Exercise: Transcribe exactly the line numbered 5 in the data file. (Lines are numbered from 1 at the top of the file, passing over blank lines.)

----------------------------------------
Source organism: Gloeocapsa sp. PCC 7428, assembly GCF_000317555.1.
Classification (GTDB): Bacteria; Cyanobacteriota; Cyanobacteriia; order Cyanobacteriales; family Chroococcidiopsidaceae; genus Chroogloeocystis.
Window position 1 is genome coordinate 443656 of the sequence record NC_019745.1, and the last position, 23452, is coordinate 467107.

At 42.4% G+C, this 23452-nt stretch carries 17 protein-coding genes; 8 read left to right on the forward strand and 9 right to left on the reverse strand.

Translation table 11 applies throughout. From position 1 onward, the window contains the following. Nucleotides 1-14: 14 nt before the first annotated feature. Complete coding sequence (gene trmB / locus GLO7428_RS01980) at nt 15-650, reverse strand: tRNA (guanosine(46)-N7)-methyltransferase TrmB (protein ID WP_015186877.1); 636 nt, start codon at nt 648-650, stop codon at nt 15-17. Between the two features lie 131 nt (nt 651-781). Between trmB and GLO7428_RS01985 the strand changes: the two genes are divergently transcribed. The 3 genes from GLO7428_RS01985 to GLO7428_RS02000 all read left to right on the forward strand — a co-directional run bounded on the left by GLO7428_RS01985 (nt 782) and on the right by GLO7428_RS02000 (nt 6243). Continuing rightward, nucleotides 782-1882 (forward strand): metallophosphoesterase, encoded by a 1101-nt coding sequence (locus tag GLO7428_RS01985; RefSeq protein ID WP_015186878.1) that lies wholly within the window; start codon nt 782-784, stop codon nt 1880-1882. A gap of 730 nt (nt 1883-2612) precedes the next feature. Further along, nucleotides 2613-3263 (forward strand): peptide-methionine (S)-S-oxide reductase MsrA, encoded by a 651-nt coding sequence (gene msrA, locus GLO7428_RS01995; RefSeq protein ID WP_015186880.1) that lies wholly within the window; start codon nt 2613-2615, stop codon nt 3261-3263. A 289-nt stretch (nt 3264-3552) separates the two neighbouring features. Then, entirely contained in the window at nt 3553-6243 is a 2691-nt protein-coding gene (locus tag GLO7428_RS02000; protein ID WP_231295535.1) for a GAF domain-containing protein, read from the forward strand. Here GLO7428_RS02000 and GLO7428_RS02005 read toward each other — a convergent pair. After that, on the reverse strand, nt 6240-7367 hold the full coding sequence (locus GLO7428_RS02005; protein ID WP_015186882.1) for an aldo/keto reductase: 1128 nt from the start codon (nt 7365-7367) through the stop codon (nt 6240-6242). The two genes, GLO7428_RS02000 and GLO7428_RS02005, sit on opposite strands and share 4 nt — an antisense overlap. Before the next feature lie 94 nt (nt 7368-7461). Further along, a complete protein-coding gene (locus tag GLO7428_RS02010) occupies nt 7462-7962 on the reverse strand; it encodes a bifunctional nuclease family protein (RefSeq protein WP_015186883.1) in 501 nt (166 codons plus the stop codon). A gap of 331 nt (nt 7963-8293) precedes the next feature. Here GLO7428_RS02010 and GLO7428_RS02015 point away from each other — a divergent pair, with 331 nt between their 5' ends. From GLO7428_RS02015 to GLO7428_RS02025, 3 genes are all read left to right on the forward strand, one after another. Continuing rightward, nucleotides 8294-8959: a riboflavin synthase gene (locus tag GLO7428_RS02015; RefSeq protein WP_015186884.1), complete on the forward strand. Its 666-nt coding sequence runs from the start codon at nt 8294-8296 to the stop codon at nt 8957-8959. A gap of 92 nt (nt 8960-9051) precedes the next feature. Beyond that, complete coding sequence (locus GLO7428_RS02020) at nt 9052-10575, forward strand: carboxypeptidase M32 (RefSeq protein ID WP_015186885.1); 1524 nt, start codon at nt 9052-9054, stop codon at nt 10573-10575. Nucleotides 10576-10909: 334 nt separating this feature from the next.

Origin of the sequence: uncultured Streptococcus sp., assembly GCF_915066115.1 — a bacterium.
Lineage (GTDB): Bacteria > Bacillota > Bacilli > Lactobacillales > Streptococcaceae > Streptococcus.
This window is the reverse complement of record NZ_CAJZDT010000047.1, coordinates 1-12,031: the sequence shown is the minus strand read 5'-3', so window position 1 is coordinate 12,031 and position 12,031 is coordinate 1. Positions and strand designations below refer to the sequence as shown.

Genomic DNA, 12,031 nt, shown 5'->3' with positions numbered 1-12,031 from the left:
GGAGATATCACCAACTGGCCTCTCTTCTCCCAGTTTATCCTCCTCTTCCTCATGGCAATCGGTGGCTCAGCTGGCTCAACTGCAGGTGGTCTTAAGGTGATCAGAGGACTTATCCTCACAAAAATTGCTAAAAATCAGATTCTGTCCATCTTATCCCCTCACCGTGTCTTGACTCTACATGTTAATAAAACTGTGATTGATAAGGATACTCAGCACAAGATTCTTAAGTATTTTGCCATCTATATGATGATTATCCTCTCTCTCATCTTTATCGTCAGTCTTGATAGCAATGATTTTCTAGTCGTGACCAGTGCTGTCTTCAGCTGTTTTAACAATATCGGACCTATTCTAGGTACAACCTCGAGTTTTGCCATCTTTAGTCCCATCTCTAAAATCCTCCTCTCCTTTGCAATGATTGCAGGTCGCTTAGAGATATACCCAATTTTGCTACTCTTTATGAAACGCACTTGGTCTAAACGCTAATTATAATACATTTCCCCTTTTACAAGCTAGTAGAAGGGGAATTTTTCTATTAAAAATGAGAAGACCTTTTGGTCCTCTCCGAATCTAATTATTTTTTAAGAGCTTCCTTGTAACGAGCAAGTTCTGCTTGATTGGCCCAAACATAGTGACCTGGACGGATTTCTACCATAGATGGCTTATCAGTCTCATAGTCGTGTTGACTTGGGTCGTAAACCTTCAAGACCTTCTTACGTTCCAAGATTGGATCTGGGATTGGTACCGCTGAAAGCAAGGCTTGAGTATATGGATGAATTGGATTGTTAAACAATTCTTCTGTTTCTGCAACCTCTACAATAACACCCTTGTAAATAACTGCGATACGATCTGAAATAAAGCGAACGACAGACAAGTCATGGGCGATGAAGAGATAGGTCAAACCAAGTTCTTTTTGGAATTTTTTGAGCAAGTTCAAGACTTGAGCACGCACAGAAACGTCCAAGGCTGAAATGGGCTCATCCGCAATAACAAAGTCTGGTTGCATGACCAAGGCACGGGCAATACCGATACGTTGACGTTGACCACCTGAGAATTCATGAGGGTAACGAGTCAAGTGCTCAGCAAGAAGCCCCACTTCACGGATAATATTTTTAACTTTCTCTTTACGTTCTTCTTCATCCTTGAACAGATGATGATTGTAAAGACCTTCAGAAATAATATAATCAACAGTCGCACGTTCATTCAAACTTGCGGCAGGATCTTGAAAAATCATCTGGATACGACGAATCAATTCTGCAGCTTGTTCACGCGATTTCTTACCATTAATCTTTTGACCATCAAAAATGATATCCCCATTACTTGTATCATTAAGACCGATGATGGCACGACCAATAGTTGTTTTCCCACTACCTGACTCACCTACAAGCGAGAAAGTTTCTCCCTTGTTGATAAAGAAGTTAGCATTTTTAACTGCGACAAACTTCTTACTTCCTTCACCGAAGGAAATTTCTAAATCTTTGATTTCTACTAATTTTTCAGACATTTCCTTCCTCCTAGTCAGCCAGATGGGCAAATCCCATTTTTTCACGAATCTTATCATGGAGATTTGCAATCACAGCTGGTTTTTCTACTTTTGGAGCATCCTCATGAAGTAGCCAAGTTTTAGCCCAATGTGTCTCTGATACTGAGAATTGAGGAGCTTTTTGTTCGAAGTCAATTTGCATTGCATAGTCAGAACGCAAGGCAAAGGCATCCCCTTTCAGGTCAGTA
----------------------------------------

Translation table 11 applies throughout. From position 1 onward, the window contains the following. Nucleotides 1-14: 14 nt before the first annotated feature. Complete coding sequence (gene trmB / locus GLO7428_RS01980) at nt 15-650, reverse strand: tRNA (guanosine(46)-N7)-methyltransferase TrmB (protein ID WP_015186877.1); 636 nt, start codon at nt 648-650, stop codon at nt 15-17. Between the two features lie 131 nt (nt 651-781). Between trmB and GLO7428_RS01985 the strand changes: the two genes are divergently transcribed. The 3 genes from GLO7428_RS01985 to GLO7428_RS02000 all read left to right on the forward strand — a co-directional run bounded on the left by GLO7428_RS01985 (nt 782) and on the right by GLO7428_RS02000 (nt 6243). Continuing rightward, nucleotides 782-1882 (forward strand): metallophosphoesterase, encoded by a 1101-nt coding sequence (locus tag GLO7428_RS01985; RefSeq protein ID WP_015186878.1) that lies wholly within the window; start codon nt 782-784, stop codon nt 1880-1882. A gap of 730 nt (nt 1883-2612) precedes the next feature. Further along, nucleotides 2613-3263 (forward strand): peptide-methionine (S)-S-oxide reductase MsrA, encoded by a 651-nt coding sequence (gene msrA, locus GLO7428_RS01995; RefSeq protein ID WP_015186880.1) that lies wholly within the window; start codon nt 2613-2615, stop codon nt 3261-3263. A 289-nt stretch (nt 3264-3552) separates the two neighbouring features. Then, entirely contained in the window at nt 3553-6243 is a 2691-nt protein-coding gene (locus tag GLO7428_RS02000; protein ID WP_231295535.1) for a GAF domain-containing protein, read from the forward strand. Here GLO7428_RS02000 and GLO7428_RS02005 read toward each other — a convergent pair. After that, on the reverse strand, nt 6240-7367 hold the full coding sequence (locus GLO7428_RS02005; protein ID WP_015186882.1) for an aldo/keto reductase: 1128 nt from the start codon (nt 7365-7367) through the stop codon (nt 6240-6242). The two genes, GLO7428_RS02000 and GLO7428_RS02005, sit on opposite strands and share 4 nt — an antisense overlap. Before the next feature lie 94 nt (nt 7368-7461). Further along, a complete protein-coding gene (locus tag GLO7428_RS02010) occupies nt 7462-7962 on the reverse strand; it encodes a bifunctional nuclease family protein (RefSeq protein WP_015186883.1) in 501 nt (166 codons plus the stop codon). A gap of 331 nt (nt 7963-8293) precedes the next feature. Here GLO7428_RS02010 and GLO7428_RS02015 point away from each other — a divergent pair, with 331 nt between their 5' ends. From GLO7428_RS02015 to GLO7428_RS02025, 3 genes are all read left to right on the forward strand, one after another. Continuing rightward, nucleotides 8294-8959: a riboflavin synthase gene (locus tag GLO7428_RS02015; RefSeq protein WP_015186884.1), complete on the forward strand. Its 666-nt coding sequence runs from the start codon at nt 8294-8296 to the stop codon at nt 8957-8959. A gap of 92 nt (nt 8960-9051) precedes the next feature. Beyond that, complete coding sequence (locus GLO7428_RS02020) at nt 9052-10575, forward strand: carboxypeptidase M32 (RefSeq protein ID WP_015186885.1); 1524 nt, start codon at nt 9052-9054, stop codon at nt 10573-10575. Nucleotides 10576-10909: 334 nt separating this feature from the next.